October 21, 2009 – The following is a statement from Archbishop Fred
Hiltz, Primate of the Anglican Church of Canada, in response to the Vatican’s announcement of an Apostolic Constitution earlier this week.
I hereby acknowledge the announcement of the Apostolic Constitution (a formal papal decree) whereby Pope Benedict XVI makes provision for groups of Anglicans who, while retaining certain aspects of Anglican Tradition, wish to be received into communion with the See of Rome. I offer the following comments.
This is not an entirely new phenomenon. For a number of years, Rome has made provisions for individual Anglicans to be received. What is unique about this provision is that it responds to groups of Anglicans who have made special enquiries. Who these groups are has not been announced.
As Archbishop of Canterbury
Rowan Williams said in a letter to the Bishops of the Church of England and to the Primates of the Anglican Communion, “It remains to be seen what use will be made of this provision since it is now up to those who have made requests to the Holy See to respond to the Apostolic Constitution.”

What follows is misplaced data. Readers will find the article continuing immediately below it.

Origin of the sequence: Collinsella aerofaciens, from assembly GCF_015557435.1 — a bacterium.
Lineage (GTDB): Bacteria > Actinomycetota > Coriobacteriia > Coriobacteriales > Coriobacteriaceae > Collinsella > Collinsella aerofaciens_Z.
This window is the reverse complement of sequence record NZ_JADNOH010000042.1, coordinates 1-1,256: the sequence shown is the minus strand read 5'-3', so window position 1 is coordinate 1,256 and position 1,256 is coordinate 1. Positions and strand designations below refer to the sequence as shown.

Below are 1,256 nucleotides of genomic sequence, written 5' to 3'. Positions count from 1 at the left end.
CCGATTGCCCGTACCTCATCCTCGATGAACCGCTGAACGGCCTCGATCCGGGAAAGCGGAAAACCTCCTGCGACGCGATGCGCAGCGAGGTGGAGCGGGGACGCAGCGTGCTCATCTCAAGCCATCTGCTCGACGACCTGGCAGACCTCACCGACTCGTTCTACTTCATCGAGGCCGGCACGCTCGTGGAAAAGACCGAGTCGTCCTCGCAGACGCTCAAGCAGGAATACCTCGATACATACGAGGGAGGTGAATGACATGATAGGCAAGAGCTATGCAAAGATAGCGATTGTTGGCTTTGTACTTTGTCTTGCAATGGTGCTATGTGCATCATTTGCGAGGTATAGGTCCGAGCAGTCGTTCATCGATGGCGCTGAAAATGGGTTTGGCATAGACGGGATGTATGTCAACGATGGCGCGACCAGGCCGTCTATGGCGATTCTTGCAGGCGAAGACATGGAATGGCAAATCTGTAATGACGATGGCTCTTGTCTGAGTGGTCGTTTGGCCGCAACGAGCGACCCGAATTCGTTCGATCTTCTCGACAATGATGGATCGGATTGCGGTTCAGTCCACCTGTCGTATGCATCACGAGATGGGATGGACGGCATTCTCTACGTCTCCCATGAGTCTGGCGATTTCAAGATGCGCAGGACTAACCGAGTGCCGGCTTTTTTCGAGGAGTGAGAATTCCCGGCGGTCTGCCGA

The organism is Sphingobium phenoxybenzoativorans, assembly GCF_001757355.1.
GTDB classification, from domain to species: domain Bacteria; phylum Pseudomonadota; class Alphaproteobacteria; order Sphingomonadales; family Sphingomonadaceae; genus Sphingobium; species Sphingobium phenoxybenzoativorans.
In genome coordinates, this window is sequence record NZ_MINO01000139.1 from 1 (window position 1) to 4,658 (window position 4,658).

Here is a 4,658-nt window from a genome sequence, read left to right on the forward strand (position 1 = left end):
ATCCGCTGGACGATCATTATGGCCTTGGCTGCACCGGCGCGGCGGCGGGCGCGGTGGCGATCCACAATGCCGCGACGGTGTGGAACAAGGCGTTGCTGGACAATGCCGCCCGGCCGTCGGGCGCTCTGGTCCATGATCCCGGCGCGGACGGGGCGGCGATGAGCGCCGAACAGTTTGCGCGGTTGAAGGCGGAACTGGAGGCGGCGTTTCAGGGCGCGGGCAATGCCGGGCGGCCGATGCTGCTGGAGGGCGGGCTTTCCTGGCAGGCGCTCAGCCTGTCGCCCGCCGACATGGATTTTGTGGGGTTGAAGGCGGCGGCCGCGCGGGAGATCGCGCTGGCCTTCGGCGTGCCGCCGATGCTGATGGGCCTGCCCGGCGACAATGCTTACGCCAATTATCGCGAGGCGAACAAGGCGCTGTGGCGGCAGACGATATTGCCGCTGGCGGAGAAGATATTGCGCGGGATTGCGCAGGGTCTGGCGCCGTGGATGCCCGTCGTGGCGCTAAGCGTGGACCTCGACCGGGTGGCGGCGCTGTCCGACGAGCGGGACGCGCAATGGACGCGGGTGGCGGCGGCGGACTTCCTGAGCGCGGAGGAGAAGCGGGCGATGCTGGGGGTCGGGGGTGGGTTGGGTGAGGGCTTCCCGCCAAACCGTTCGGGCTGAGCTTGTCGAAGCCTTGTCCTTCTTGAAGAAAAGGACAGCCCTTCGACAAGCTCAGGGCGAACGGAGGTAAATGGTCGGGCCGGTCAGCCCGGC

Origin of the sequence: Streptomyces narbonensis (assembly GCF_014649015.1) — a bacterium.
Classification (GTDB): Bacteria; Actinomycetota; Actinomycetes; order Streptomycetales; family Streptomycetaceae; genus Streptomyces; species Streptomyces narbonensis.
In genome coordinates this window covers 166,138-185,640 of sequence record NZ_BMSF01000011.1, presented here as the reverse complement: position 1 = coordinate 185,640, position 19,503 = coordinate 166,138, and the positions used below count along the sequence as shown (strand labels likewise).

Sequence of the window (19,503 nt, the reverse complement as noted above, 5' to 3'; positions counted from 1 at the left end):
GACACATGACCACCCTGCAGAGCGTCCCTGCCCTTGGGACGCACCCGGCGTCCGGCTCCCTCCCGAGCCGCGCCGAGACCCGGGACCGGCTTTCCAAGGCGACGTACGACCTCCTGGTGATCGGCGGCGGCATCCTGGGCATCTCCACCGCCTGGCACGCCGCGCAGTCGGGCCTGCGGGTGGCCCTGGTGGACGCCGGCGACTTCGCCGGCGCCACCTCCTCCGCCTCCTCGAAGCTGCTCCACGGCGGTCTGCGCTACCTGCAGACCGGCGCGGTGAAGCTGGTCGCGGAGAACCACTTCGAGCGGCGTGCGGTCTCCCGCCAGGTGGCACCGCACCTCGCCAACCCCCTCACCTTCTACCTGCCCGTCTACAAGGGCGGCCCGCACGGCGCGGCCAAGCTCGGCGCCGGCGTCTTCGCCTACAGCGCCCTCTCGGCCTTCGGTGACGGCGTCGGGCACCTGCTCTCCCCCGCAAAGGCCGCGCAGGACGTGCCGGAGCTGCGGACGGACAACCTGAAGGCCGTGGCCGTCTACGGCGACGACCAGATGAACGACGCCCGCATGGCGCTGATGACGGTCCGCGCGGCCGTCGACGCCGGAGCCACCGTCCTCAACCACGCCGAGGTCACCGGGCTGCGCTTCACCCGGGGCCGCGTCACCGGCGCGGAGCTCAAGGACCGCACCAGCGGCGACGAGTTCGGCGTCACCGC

It is not clear how their desire to retain certain aspects of Anglican Tradition will be honoured. That may spelled out in more detail in the “code of practice” within the constitution.
From a Canadian perspective I do not foresee a groundswell of response to these provisions. I say this knowing that even among those who have separated themselves from the Anglican Church of Canada, there is an abiding desire to remain in communion with the Archbishop of Canterbury, and to maintain a place within the family of churches we know as the Anglican Communion.
I believe that among the vast majority of Anglicans and Roman Catholics in Canada and in the world there is a genuine commitment to build on 40 years of formal dialogue between our Communions. We acknowledge substantial agreement on many matters of faith. We embrace the call to action articulated in the 2007 statement Growing Together in Unity and Mission produced by the International Anglican Roman Catholic Commission on Unity and Mission. That statement takes us into a new phase of common witness in the service of the Gospel — locally, nationally, and internationally.
While this announcement from the Vatican creates some shock waves, I do not believe them to be seismic. I believe the greater will of the whole church while acknowledging our “real but imperfect communion” is to continue steadfast in dialogue that will lead us more deeply into that unity for which The Lord prays, “That they all may be one.” (John 17:21)
Archbishop and Primate